I just finished reading Patti Smith’s memoir of her relationship with Robert Mapplethorpe, which began in 1967 when she was 19. Just Kids takes us from their first “meet-cute” to his dying breath, March 9, 1989.
I’m not a big fan of celebrity memoirs (or of celebrity culture for that matter) but I looked forward to this book because it’s a front-runner in the sub-genre of memoir that I claim as my turf. Someday I too will write a coming-of-age story set in that curious window of time that opened with the arrival of “free love” and slammed shut at the onset of AIDs. That Patti’s story happens to take place between two famous people didn’t matter to me, because neither of them were famous yet.
I won’t say much about what takes place in the book–too much potential to be a spoiler. I’ll let you discover her talent for memoir. I’ll only quote this, because I’ve read it in other reviews, and it captures the style of Patti’s writing–“Robert loved Andy Warhol and considered him our most important living artist…documenting the human mis-en-scene in his silver-lined Factory. I didn’t feel for Andy the way Robert did. I hated the soup and felt little for the can.”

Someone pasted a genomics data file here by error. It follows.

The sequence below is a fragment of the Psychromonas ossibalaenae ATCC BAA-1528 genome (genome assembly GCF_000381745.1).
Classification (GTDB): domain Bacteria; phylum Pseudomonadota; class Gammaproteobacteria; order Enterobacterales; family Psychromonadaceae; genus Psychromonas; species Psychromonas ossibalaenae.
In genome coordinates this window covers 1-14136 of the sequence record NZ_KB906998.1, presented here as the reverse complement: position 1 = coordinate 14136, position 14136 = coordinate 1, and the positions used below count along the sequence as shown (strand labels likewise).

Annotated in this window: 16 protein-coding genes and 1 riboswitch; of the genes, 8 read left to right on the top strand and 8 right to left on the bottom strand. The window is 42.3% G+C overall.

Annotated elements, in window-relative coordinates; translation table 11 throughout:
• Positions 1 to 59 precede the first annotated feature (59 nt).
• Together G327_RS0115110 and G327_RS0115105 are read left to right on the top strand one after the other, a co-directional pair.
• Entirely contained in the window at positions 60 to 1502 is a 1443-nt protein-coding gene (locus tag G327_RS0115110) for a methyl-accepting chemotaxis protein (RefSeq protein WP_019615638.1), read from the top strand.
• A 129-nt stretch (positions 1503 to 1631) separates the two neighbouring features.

What puzzled me most about Patti’s story was the confidence the two shared in their talent as artists. Even as they cast about for a medium that will make their work “work”–it takes forever for her to find a guitar, or him to find a camera–they never EVER doubt themselves, even when they find themselves penniless in a derelict hotel. Where do you get that kind of self-confidence?
What I loved most about this book was Patti’s ability to capture the fluid expectations of that time around sexual roles and responsibilities. She’s capable of helping Robert dress to go out hustling, of critiquing his photographs documenting his S&M demi-monde, without feeling threatened, apparently. Their own dyadic bond never breaks, even as their art and hearts take them in different directions. Pretty cool for two people who were “just kids.”